Stand by your man

On the evening of Sunday 18th November, I was putting the finishing touches to my blog on men’s mental health and suicide, which was to be posted first thing the following day for International Men’s Day.  I was also preparing a talk that I was due to deliver on the same topic that week.  As I tweaked my slides and notes that evening, my husband and I fell silent upon receiving the devastating news that two of our oldest and most loved friends – and neighbours for over 20 years – had lost their son to suicide.  Not only did it somehow seem inappropriate to post my blog as planned the next day, I felt completely unable to finish what I had started to write.  

A week later, and I still feel almost unable to process their terrible news, or to write with respectable distance on the subject.  However, I have decided to edit my original blog, and post it a little later than planned. The brutal reality is that, since the 18th November, approximately 84 more men will have ended their own lives in the UK. In 2017, 4694 men and 1519 women died by suicide. It is positive news that the overall rate since 2017 has decreased by 2.9%, and that the Government has appointed a Minister for Suicide Prevention; however, these figures are still shocking, and also mask regional variations. Wales, for example, saw a rise of 11.5%, and a recent study suggested that Polish men living in Scotland seem to be particularly at risk.  Overall, suicide is still three times more common in men than in women (Samaritans, 2018).

The longer view

When I began research on male mental health back in 2009, few people were talking about it. Debates focused on the long-held, popular link between femininity and irrationality, and on studies which suggested that women were more likely than men to be diagnosed with depressive and anxiety disorders.  During the 1990s, and following on from the emergence of women’s studies, academics had begun to explore the concept of ‘masculinity’. However, even this was controversial from the outset, because, in a world where women still had so much yet to gain in terms of equality with men, the risk was that it might be viewed somehow as anti-feminist. Despite such tensions, a burgeoning scholarship emerged on what it means (and has meant), to ‘be’ a man. Yet, the ways in which men have coped with professional, personal and emotional pressures are still less well understood. My work, which focused on the period from the 1950s onward, sought to examine these factors. In brief, I concluded that there were a number of reasons why male emotional and psychological distress has often remained undetected in the community, leading to the risk that men are likely to reach crisis point without intervention.  For a start, the association between psychological disorder and ‘weakness’ has been particularly problematic for men who most likely feel stigma more acutely than women and are reluctant to admit to vulnerability.  Men have historically been more likely to present with physical symptoms, such as backache, insomnia or stomach disorders, that often have a psychological cause. Sometimes these are misdiagnosed, since they are often ill-defined and do not fit well within the clinical parameters for psychological disorder. Men are also more likely than women to use alcohol or drugs to self-medicate for emotional distress.  These problems often remain hidden, until they begin to cause physical illness or social problems.  If men do seek help for emotional problems, gender stereotyping still compounds difficulties in diagnosis. Female gender still predicts prescription of antidepressants and anti-anxiety medication.  In the UK, training for GPs has remained largely unaltered for 30 years – most GPs receive very little training in psychological medicine and are largely unprepared for the kinds of psychological illness they will face in the community. Historically, there have also been widescale missed opportunities to detect poor male mental health at work.   The occupational health model in the UK has focused largely on specific occupational diseases with a lack of emphasis on prevention – exacerbated by a focus on productivity and absenteeism.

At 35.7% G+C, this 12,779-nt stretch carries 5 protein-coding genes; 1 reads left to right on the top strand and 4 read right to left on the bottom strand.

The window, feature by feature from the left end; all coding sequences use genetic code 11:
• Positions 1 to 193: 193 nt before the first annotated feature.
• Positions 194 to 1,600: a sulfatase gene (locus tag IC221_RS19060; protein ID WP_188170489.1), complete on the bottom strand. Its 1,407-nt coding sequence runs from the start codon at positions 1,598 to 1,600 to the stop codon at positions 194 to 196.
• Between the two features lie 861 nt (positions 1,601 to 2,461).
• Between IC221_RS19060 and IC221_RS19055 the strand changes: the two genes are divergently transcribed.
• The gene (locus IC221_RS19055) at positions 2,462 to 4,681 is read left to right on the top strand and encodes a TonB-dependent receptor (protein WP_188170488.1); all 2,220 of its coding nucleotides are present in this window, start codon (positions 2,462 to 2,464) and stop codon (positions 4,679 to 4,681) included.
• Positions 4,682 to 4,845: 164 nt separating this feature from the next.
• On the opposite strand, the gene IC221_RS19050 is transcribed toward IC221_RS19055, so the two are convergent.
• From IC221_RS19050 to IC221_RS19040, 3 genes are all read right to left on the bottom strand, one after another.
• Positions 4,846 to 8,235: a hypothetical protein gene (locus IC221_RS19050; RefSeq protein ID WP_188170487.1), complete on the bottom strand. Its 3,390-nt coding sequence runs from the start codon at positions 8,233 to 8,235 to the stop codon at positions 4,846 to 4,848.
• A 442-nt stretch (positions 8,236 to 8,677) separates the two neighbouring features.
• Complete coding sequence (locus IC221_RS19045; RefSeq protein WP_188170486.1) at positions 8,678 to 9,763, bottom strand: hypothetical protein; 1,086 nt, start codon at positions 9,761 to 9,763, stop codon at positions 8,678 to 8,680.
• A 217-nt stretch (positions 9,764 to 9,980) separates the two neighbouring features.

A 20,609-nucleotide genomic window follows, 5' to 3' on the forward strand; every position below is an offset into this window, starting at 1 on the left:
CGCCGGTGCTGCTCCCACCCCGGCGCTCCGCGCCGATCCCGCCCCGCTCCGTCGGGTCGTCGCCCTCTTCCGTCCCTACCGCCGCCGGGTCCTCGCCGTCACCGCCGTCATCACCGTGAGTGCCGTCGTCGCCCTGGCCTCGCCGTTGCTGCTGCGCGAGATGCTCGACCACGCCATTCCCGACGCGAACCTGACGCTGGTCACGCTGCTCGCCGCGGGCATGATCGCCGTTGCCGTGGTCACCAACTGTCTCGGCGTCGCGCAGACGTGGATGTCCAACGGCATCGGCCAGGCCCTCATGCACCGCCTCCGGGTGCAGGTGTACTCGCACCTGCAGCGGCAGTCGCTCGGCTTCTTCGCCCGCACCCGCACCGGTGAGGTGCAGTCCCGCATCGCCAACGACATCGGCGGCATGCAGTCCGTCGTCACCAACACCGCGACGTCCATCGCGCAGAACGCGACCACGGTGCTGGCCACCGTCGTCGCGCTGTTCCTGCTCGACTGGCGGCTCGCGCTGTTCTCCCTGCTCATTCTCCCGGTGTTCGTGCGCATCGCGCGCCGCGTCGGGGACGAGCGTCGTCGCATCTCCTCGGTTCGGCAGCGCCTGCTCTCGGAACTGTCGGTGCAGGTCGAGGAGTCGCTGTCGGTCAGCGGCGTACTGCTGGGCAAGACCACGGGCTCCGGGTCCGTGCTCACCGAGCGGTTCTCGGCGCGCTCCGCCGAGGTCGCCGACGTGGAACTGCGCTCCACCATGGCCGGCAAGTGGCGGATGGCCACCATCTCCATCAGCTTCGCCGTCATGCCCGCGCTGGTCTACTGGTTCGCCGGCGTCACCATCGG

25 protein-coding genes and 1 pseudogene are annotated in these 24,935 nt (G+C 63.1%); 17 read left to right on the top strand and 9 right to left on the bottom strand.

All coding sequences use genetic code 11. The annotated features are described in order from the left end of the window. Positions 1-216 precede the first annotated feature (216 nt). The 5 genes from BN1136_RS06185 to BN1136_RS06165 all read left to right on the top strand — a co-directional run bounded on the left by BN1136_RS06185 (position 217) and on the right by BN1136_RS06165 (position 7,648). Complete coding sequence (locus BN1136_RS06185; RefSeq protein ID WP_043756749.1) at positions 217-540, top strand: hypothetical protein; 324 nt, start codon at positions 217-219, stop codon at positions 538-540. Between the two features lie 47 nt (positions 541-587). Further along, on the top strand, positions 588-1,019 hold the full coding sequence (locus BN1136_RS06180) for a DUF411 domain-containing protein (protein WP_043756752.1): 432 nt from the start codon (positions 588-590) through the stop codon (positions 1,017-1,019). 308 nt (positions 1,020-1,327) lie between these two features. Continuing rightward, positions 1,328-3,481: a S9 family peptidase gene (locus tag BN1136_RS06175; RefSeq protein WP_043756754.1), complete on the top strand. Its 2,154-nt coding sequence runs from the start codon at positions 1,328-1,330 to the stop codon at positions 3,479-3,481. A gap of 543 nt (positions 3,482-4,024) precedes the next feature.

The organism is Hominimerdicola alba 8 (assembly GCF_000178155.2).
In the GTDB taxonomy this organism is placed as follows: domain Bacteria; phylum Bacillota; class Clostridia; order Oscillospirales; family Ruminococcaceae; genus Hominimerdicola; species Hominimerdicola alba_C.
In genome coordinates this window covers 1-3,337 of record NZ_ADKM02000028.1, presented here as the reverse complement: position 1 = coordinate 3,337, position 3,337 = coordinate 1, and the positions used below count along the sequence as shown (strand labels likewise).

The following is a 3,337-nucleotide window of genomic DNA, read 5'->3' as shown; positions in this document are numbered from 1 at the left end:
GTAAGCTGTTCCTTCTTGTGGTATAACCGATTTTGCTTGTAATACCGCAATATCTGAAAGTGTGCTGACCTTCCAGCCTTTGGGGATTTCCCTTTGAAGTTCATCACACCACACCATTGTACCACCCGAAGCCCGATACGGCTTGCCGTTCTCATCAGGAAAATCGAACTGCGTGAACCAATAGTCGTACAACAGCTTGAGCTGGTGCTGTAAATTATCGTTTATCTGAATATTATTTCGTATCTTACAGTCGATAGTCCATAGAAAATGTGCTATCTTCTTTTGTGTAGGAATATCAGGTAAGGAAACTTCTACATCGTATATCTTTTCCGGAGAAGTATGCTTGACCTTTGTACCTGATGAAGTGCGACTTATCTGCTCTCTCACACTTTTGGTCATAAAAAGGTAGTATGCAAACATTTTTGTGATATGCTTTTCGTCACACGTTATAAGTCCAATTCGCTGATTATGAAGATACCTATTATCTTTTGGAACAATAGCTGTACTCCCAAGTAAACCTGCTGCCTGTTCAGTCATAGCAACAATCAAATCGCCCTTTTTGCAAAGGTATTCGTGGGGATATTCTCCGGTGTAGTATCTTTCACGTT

Current concerns